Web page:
The female bodily experience is unique and women have so many special capabilities to be embraced. At the same time, some may still find themselves grappling with PMS or searching for a remedy for period pains every month. Why not use yoga to reframe the female mind/body experience and take the opportunity each month to adapt your practice to suit your needs.
In the words of global yogi Mark Whitwell, author of Yoga of Heart: The Healing Power of Intimate Connection: “Anyone who wants to can do yoga, but not just any yoga. It must be the yoga that is right for you. Every person has the ability to move and breathe in a way that results in authentic yoga and helps a person feel better and be well.”
To that end, here is a sequence for women to experiment with, enlivened by comments from Whitwell, together with LA-based yoga teacher Lucy Bivins and Berkeley-based yoga teacher Chris Hoskins.
Tadasana – Mountain pose. (This is great especially if you have your period to start with this pose)
With eyes closed and hold your hands in Anjali mudra. Visualize breath circulating throughout your body, including the reproductive organs. Maintain for one minute if you are a beginner or longer if you wish. “You can enjoy deep strength and peace in this pose while becoming more spatially aware,” says Hoskins.
Sirsasana 1 – Headstand. (Outside of menstruation, start your practice with Sirsasana)
Never do a headstand if you have your period, back pain, chronic back problems or migraines. Beginners may also need to build up to this pose. Hoskins provides this safety tip: “If you feel pain in your lower back, this means you must create more lift in the legs. More experienced practitioners will put more weight on the head as opposed to the forearms.”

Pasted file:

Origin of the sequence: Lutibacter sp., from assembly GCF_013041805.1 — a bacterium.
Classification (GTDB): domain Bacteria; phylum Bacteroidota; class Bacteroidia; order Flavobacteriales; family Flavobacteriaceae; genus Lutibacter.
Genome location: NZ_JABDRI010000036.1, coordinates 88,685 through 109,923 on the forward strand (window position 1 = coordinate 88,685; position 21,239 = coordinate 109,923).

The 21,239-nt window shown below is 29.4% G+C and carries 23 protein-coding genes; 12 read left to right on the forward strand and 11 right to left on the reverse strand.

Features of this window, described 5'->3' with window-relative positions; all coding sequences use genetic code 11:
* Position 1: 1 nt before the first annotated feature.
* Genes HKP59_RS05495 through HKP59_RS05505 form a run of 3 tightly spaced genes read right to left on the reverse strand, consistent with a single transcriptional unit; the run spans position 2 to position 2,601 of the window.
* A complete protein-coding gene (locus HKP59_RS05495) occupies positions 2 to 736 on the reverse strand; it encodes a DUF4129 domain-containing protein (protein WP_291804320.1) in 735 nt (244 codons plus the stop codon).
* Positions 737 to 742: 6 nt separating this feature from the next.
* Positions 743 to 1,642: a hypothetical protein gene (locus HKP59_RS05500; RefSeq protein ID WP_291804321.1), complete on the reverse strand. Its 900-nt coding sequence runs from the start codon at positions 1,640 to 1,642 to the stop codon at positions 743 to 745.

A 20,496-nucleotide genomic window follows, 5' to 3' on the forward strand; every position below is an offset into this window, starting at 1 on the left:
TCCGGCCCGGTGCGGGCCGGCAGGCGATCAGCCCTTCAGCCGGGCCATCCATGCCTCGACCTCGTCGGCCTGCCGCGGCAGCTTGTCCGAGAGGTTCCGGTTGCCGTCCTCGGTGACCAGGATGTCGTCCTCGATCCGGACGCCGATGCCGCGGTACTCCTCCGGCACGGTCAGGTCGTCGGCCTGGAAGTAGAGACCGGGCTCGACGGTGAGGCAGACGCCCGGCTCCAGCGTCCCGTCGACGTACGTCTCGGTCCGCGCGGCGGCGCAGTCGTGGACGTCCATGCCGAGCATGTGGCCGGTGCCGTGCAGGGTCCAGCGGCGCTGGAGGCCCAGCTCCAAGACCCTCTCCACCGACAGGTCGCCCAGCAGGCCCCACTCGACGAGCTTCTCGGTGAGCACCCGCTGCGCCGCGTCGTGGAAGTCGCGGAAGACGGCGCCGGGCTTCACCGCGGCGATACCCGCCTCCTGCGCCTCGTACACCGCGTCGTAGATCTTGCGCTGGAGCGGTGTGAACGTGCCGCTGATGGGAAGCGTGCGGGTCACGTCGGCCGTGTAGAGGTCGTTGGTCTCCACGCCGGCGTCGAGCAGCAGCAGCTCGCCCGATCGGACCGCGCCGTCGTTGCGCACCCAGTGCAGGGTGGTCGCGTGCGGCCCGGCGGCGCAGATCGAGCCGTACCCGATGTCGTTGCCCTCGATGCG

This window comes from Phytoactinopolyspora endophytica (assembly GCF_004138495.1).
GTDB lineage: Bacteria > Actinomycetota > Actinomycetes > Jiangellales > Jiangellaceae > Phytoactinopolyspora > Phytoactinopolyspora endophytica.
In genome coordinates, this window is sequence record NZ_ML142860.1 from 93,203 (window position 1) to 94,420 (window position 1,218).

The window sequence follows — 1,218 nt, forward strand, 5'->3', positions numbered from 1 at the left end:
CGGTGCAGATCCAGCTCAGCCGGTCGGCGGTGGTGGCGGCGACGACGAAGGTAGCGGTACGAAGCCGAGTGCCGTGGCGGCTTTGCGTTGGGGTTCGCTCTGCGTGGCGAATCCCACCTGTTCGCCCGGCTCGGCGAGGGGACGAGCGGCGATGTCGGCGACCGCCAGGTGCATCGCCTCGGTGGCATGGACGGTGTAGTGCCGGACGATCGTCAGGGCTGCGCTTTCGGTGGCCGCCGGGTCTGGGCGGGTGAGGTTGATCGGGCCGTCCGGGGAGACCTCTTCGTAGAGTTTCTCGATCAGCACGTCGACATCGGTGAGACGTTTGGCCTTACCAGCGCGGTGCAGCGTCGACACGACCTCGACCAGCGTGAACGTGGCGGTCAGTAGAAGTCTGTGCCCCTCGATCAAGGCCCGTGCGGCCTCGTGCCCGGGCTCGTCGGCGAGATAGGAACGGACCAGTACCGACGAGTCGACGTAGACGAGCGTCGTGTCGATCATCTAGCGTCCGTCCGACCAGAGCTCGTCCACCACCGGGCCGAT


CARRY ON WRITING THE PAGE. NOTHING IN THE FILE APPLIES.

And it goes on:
Ardha Chandrasana – Half Moon pose (With a block and your back to a wall)
“This pose opens the chest and pelvis and stretches the body in profound ways,” says Hoskins. It helps regulate bleeding during your period and quells cramps.
Next is an extended triangle pose, starting with the left side. Bend the left knee, and place the fingertips of the left hand on a block at the wall, about one foot in front of your left leg. Rise up on the toes of the left foot. Exhale while straightening the left leg; raise the right leg upwards until it is parallel to the floor.
Meanwhile, the back of the right leg, hips, shoulders, and head gently touch the wall. Turn the pelvis and chest toward the ceiling. Stretch right arm up in a line with the shoulders; slide the shoulder blades down the back. Gaze upward at the right hand, and hold for 4-5 deep breaths. Repeat on the right side.
Supta Baddha Konasana, – Goddess pose (Use a bolster and strap)
This restorative pose energizes the body; it may also help alleviate cramps and regulate bleeding during menstruation while relieving pressure in the pelvic area.